Thursday, November 30, 2006

Connecticut realpolitik

If you look back at the history of political realignments in this country, other than the formation of the Republican Party (which coincided with the industrial revolution and the push to develop the vast resources of the north american continent) they tend to happen within the two party structure. Advocating a third major party tends to miss the point - the political forest is made up of individual trees.

The Party affiliation of elected officials is very relevant in some ways and pretty irrelevant in others. It is relevant in terms of which caucus gets to set the agenda in the Legislature and Congress. It is not so relevant in terms of how legislation ends up actually getting written and what gets passed into law - not irrelevant, but not predictive.

Party affiliation is also less relevant to how campaigns and the vast majority of the business of politics and governance is conducted as well. Not irrelevant, but to take campaigns as an example, it is only one factor (and not the dominant factor) considered in how to win a competitive race. Who gets to be on Line A and Line B is usually pretty decisive - and there are those instances where for concrete reasons, that standard is superceded.

I respectfully suggest that the fact that realpolitik has triumphed (and Lieberman is a concrete and potent case in point) over the hankering - "left" and "right" - for some sort of ideologically pure fairy tale where the good guys are wearing white hats and the bad guys black hats is worth the time it takes to appreciate it. Acquired tastes often are.


Anonymous said...

Not sure you are breaking new ground with this post chris mc, but I think your point is correct. Not a very sexy topic for this board, I guess.

Despite our countries history with the 2 party system, I would love to see a viable 3d party emerge. In my opinion, both national parties have veered to far to the extremes. The Republican Party seems to have 3 distinct factions: Christian conservatives or the far right; mainstream conservatives; and moderates. The Democrat Party seems to have 2 large factions: far-left (almost socialist); and moderates. The Democrat Party has numerous sub-factions within those larger factions: unions; minority groups, etc.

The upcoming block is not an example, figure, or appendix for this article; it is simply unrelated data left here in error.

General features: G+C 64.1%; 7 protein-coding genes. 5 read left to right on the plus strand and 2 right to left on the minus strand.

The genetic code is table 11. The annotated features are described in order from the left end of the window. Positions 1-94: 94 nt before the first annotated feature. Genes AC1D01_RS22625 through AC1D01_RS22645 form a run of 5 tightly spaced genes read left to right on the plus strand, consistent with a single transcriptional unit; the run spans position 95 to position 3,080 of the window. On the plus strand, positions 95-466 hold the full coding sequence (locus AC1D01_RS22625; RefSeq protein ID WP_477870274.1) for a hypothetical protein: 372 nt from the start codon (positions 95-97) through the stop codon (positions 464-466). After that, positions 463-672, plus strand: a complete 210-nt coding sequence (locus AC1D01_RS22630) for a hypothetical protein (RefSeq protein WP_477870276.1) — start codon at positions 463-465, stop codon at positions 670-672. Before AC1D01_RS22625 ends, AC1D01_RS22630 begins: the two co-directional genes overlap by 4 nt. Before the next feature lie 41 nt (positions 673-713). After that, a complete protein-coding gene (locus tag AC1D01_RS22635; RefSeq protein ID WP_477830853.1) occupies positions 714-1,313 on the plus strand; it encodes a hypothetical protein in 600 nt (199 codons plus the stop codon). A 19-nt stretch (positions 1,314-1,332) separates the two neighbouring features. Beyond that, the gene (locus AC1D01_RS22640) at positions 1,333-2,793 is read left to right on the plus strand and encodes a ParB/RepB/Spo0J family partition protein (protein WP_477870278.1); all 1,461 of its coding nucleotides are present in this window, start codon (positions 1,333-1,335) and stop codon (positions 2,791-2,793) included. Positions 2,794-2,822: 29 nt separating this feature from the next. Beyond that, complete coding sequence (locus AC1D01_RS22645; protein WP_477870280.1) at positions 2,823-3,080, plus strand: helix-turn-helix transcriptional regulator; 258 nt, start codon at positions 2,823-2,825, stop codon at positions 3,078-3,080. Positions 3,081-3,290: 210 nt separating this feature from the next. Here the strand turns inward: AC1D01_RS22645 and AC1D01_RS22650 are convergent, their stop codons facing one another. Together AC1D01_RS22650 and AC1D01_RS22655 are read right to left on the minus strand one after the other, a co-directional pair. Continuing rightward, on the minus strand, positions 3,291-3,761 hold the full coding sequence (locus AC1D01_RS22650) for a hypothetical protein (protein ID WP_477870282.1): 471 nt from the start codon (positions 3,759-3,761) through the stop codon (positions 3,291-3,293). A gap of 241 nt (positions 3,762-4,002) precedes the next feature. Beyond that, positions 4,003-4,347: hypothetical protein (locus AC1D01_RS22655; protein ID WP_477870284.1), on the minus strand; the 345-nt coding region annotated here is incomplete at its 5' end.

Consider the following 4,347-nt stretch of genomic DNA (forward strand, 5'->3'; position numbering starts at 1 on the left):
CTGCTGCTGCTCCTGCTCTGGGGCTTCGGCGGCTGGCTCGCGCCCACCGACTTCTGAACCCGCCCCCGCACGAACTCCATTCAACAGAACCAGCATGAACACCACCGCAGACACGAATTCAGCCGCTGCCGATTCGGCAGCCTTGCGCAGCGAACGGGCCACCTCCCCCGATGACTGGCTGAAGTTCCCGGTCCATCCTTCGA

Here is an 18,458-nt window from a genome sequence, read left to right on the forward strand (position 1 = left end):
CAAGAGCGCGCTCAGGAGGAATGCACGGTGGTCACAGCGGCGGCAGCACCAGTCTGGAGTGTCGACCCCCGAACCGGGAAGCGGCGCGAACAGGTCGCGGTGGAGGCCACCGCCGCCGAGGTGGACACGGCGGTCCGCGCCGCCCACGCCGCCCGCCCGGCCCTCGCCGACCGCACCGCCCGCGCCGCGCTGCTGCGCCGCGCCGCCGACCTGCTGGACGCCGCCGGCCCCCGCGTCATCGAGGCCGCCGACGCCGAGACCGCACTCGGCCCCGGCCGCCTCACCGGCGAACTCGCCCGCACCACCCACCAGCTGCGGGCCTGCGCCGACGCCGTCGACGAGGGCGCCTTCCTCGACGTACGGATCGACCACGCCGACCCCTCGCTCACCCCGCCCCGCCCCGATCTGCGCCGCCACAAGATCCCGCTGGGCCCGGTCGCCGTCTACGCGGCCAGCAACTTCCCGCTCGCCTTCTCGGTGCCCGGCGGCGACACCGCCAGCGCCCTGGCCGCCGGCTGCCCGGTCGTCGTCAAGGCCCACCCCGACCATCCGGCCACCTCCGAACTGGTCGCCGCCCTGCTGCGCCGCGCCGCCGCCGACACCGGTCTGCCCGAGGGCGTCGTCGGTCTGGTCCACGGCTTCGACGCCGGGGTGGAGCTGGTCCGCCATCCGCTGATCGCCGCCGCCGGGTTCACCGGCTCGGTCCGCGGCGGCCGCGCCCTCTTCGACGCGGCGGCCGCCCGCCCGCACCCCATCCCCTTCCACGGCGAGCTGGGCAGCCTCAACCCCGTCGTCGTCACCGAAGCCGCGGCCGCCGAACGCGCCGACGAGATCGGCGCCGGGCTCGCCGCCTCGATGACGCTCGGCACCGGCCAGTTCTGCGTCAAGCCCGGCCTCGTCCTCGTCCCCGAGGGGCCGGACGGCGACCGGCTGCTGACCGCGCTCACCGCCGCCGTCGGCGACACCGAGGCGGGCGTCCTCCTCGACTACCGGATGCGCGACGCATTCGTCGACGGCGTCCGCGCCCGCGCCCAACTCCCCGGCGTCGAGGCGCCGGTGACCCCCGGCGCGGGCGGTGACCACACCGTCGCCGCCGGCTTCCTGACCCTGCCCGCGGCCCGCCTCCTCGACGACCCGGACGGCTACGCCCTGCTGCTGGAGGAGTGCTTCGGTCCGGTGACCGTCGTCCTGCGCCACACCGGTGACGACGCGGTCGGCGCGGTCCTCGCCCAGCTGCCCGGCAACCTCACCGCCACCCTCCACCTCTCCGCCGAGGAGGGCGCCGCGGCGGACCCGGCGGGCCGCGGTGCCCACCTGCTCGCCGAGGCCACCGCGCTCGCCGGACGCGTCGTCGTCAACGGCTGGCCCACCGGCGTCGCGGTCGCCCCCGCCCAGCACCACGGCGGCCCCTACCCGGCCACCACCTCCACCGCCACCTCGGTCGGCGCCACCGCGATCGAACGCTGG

In my opinion, the moderates are a dying breed in both parties and that is where I would love to see a third party emerge.

Imagine a Giuliani-Warner ticket, or an Evan Bayh-Susan Collins ticket, just as 2 examples, running as the candidates for this new middle ground party (anybody suggest a good name)?

That would truly shake up American politics for the better, in my opinion.

Anonymous said...

I don't mind a third party. It is just hard, i.e, costly to get it off the ground. Perot did about the best, and he was a spoiler enabling Bubba to get elected.

Chris MC said...

The Perot voters were coopted during the first Clinton term and in the second Clinton campaign.

That is the history of "third parties" in the United States in a nutshell - a movement or group (or whatever you want to characterize it) forms and gathers strength until it is a political force worth reckoning with.

One or both of the major Parties integrates this new force into their camp. Disaffected members of the Party start to peel off and either become affiliated with the opposition major party or are marginalized.

It is the political ecosystem of the US since industrialization and the Civil War.

Something very much like that is going on in Connecticut on a couple of levels, on both sides of the aisle (and beyond).